NASCAR & Auto Racing

Don't look for too many trends in Sunday's Chase opener

LOUDON, N.H. – Ten weeks ago, Tony Stewart and Denny Hamlin had become enemies as well as teammates.

Dale Earnhardt Jr. hadn’t blown an engine in three months. Jimmie Johnson hadn’t started his summer swoon.

Kurt Busch was just waking up. Bobby Ginn was a team owner, not a defendant.

“A lot happens in this sport in 10 weeks,” Jeff Burton said.

Especially when a championship is to be decided, as there will be as the 10-race Chase for the Nextel Cup starts with Sunday’s Sylvania 300 at New Hampshire International Speedway.

As the sport’s playoffs begin, Johnson leads Jeff Gordon by 20 points and 12th-place Clint Bowyer, who’ll start from the pole Sunday, by 60.

With as many good cars and good teams as there are in the Chase, 60 points could be significant.

But 10 weeks ago, on July 8, Busch was 121 points behind 12th-place Earnhardt Jr. after having finished third the night before in the Pepsi 400 at Daytona.

That was also the race in which Stewart and Hamlin wrecked each other and then blamed each other, precipitating a Joe Gibbs intervention the next weekend at Chicagoland.

If that seems it happened an eon ago, you begin to understand what’s in front of the 12 championship contenders.

The Chase is neither a sprint nor a marathon. It’s both, or some hybrid.

Perhaps it could best be compared to the 400-meter hurdles, complete with a staggered start. But instead of hurdles the obstacles all are of different shapes, sizes and nature, like some wacky, all-out steeplechase.

Early on it’s mostly about staying in your own lane, worrying about your car and your team.

“That's the way I approach it,” Johnson said. “I've always been under the school of thought that I'm my own worst enemy.”

Right after the Daytona race in July, Johnson finished 37th at Chicago and 39th at Indianapolis to drop to ninth in the standings.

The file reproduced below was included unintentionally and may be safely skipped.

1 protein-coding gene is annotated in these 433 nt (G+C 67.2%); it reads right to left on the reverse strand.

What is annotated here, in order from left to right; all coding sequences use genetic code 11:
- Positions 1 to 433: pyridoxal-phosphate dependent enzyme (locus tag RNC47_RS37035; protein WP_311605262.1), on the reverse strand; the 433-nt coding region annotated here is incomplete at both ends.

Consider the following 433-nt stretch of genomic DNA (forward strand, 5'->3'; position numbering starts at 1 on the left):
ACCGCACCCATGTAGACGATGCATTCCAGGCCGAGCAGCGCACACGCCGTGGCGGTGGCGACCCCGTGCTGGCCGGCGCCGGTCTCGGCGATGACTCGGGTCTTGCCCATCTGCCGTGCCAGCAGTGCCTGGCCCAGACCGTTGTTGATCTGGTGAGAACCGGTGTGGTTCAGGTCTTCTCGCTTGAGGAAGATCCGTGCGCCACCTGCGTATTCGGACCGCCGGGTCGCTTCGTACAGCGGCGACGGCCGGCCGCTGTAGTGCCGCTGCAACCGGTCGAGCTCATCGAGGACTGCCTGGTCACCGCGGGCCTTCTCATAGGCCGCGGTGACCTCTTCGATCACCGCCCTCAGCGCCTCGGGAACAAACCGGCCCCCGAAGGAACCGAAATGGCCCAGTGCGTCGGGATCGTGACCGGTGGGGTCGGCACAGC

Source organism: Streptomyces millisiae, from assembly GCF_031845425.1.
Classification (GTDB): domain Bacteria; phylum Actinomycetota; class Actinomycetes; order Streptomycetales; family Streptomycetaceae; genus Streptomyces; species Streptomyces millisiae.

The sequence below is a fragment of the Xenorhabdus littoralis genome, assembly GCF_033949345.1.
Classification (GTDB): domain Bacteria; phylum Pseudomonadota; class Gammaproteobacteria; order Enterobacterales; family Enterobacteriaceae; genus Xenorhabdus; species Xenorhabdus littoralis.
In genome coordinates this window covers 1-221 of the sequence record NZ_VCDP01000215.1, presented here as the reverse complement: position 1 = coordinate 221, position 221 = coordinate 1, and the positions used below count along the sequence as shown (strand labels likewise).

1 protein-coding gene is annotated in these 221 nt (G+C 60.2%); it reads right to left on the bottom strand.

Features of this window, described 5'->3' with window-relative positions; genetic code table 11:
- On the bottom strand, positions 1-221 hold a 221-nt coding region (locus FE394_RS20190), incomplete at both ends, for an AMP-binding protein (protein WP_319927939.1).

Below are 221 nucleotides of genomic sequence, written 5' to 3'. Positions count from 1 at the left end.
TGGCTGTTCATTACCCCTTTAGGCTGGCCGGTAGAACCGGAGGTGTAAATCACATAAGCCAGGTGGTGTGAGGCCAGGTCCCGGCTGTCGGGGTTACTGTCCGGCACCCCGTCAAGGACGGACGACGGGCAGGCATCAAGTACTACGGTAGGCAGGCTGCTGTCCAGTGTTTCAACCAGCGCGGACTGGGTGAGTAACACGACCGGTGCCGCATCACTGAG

“I was concerned,” Johnson said.

“We were running well and having poor finishes and I knew if we weren't running well and weren't finishing we'd be in big trouble.”

But Johnson has finished in the top five in five of the six races since, including victories in the previous two. So now the driver who last year rallied from a 39th-place finish here to win his first career Cup title is feeling quite good about things.

“We'll just roll with it and see what happens,” said Johnson, who starts fourth Sunday.

“I can say that I'm much more relaxed. ... To remember a year ago what the emotions were like and how tense and nervous I wasit's so different now. I can't tell you how excited I am to go racing and get in the middle of this and see where it shakes out.”

Gordon starts 18th Sunday, 10th best among the Chase drivers.

“The intensity level has stepped up,” Gordon said.

“Everybody wants to make a statement and say, ‘We came to play.’

"I think it's important to show early on who is going to rise to the top and who will be the team to beat. But it happens moment by moment. One moment's in practice and the next moment is qualifying and the next is in the race. All that really matters is when you come out of here, who scored the best finish.”

Carl Edwards crashed his primary car on Friday, but bounced back to qualify 11th for Sunday’s race. Is that a bad sign that he wrecked or a good one that he rebounded?

It’s hard to resist that kind of instant analysis. Whatever happens Sunday will undoubtedly alter the perceived championship chances of one or more of the contenders, and it’s entirely likely that changed perception will wind up being way off base.

“We won this race last year and didn't win the championship,” said Kevin Harvick, who starts eighth Sunday.

“I think it's all about 10 weeks. ...It's not about the first week, it's not about the last week. It's about all 10.”

Four former champions start the Chase in the top five in points.

Johnson, Edwards, Busch and Stewart all seemingly come in with momentum from recent success.

Martin Truex Jr., who starts on the outside of the front row alongside fellow Chase rookie Bowyer Sunday, has a long history of success in support series at this track and finished third here in July.

Hamlin won that race earlier this season in which 10 of this year’s Chase drivers finished 13th or better.

In all of that, what is coincidence and what is trend?

“I’d be surprised if you don’t see the top 10 finishers this weekend be Chase drivers,” said Busch, who starts third and comes in riding a streak of nine straight finishes of 11th or better.

“It’s going to be that intense and I think the caliber of drivers in this Chase is going to push each other harder to finish each week.”

And in six or eight weeks they’ll round the final turn and they – and we – actually might have a clear idea of how this race is going.